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October 2004

Disaster Recovery Plans for Homesteaders

Know the building blocks to creating a plan to keep your 3000 running

By Paul Edwards

Editor's Note: Substantial portions of this article were adapted from a publication titled "The Disaster Recovery Guide" and copyrighted by John Painter of Computer Solutions, Inc., which operates Minuteman Recovery disaster recovery for HP 3000s (www.minutemanrecovery.com)

The term “homesteading” comes from the days when the pioneers first settled in the Midwest and Western US. Homesteading usually meant that you were far from your nearest neighbors and had to be self-supporting. Also, you had to plan for disasters of many kinds such as storms, attacks, medical emergencies, lack of food and other supplies, and equipment repairs. As an HP 3000 customer that continues to get cost effective and reliable use of your equipment for many years into the future, you must be self-sufficient and plan for disasters to ensure a stable and protected environment.

This article, and its second part next month, will not go into all the details of writing a disaster recovery plan, but we will discuss the main points to consider. There are extensive resources available to help write a plan: A search of the Internet for the words “Disaster Recovery Plan” for companies offering solutions; papers presented over the years at the Interex HP World conferences and Solutions Symposiums; articles in this newsletter, and various vendor sites like Robelle, Allegro and HP’s own Jazz site. A request to the 3000-L mailing list and newsgroup for sample plans and a search of its archives may produce results. The Disaster Recovery Journal at www.drj.com, Contingency Planning & Management at www.contingencyplanning.com, and Disaster Resource Guide at www.disaster-resource.com are some sites that offer a wealth of disaster recovery planning information. My firm, Paul Edwards & Associates, offers a Web-based product to produce a complete plan and also provides consulting services.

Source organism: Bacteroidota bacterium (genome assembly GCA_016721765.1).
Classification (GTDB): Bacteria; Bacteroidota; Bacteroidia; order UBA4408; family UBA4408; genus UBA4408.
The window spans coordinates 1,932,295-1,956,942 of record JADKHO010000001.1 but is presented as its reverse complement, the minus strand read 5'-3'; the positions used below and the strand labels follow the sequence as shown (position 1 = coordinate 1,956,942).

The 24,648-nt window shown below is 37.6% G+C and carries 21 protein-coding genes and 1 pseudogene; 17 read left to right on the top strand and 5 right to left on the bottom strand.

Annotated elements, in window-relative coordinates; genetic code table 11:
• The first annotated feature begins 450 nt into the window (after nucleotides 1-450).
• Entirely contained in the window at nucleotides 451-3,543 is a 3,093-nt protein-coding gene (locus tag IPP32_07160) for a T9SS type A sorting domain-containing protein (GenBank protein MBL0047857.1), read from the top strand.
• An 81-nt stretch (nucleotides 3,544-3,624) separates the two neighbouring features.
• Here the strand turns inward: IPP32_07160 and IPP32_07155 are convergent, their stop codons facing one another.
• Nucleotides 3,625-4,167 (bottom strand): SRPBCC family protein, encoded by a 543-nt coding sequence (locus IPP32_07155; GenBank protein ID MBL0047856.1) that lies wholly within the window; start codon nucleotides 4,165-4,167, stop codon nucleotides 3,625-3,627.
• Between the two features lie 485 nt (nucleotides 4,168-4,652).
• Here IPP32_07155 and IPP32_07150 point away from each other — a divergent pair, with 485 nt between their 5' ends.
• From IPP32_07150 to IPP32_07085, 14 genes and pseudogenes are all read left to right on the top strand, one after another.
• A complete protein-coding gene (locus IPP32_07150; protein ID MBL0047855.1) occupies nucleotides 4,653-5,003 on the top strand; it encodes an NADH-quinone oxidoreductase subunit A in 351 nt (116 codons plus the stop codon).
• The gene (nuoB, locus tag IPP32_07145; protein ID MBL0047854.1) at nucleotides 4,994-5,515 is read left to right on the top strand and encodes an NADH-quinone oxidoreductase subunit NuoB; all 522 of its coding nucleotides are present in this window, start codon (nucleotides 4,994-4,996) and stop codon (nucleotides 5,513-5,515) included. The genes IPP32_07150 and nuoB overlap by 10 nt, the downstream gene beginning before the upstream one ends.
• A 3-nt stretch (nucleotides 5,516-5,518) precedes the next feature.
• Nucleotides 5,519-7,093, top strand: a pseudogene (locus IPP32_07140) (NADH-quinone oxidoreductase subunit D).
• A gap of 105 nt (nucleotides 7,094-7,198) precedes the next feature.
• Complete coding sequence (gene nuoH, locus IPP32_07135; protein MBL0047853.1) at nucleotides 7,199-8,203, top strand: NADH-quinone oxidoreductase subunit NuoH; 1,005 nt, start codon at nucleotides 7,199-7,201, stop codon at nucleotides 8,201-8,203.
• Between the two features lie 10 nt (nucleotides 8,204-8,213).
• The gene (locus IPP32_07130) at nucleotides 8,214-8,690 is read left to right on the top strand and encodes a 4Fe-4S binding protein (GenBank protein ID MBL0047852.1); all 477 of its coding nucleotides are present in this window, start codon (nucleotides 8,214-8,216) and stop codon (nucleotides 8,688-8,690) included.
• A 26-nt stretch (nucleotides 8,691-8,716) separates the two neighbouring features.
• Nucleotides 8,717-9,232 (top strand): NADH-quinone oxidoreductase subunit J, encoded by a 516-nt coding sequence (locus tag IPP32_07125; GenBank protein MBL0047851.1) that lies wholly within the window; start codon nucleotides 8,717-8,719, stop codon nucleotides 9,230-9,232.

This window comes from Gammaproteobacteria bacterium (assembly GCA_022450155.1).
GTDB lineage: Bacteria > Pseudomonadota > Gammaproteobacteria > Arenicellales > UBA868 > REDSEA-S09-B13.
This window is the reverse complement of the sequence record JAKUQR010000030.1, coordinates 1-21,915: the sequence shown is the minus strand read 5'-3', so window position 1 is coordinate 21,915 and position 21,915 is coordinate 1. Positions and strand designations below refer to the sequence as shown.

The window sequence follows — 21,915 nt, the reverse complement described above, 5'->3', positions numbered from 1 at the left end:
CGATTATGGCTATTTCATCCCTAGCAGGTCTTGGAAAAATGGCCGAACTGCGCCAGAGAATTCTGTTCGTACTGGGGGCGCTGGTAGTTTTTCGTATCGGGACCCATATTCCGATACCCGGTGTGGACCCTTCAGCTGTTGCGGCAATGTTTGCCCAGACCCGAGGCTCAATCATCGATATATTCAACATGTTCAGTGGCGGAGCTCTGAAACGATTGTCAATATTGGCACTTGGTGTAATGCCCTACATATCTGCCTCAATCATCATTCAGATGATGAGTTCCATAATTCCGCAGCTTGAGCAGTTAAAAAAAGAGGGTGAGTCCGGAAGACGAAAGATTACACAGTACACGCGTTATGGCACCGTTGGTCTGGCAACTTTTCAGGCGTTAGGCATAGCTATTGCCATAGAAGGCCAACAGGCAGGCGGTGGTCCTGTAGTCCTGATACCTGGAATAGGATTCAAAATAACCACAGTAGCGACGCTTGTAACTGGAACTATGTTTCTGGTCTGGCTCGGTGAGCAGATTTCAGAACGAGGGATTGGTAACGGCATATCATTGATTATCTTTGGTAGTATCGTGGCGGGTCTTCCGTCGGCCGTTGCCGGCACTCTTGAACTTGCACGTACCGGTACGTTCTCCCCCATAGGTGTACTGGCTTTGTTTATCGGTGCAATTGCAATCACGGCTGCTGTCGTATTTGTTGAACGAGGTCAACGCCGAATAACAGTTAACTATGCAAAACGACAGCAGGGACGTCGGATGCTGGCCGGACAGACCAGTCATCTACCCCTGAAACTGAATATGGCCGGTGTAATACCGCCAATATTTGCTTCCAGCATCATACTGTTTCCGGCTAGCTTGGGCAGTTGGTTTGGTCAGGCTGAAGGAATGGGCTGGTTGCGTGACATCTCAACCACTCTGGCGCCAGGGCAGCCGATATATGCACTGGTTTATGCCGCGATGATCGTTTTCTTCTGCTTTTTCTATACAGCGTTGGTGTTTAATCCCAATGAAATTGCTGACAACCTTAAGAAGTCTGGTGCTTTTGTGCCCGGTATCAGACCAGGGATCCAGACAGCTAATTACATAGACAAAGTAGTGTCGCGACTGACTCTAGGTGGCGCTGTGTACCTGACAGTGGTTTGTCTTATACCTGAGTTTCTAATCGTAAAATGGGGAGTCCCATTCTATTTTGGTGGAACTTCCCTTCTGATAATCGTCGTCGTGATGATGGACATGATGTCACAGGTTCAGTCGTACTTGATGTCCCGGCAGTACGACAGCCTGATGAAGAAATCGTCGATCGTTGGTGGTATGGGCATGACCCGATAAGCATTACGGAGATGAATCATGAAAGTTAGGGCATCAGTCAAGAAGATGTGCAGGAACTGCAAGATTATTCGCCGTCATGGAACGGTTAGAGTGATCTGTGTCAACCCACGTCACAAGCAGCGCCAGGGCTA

Your HP 3000 system is probably the heart of your company’s business operation. Some organizations would cease to function after a few minutes of system downtime, and other organizations might do just fine without their system for a few days. The top 10 types of disasters, which have caused the most damage in recent years, are power outage, storm damage, flood, hardware error/failure, bombing, hurricane, fire, software error, power surge/spike, and earthquake. Each of the various types of potential disasters listed has to be addressed in the contents of a recovery plan. The average time period in which essential company functions will continue, following a data center failure, is an average of 4.8 days for all types of industries. The loss of the data processing function and most of the corporate records can put a company out of business. The current world situation requires that every company be prepared for almost any eventuality.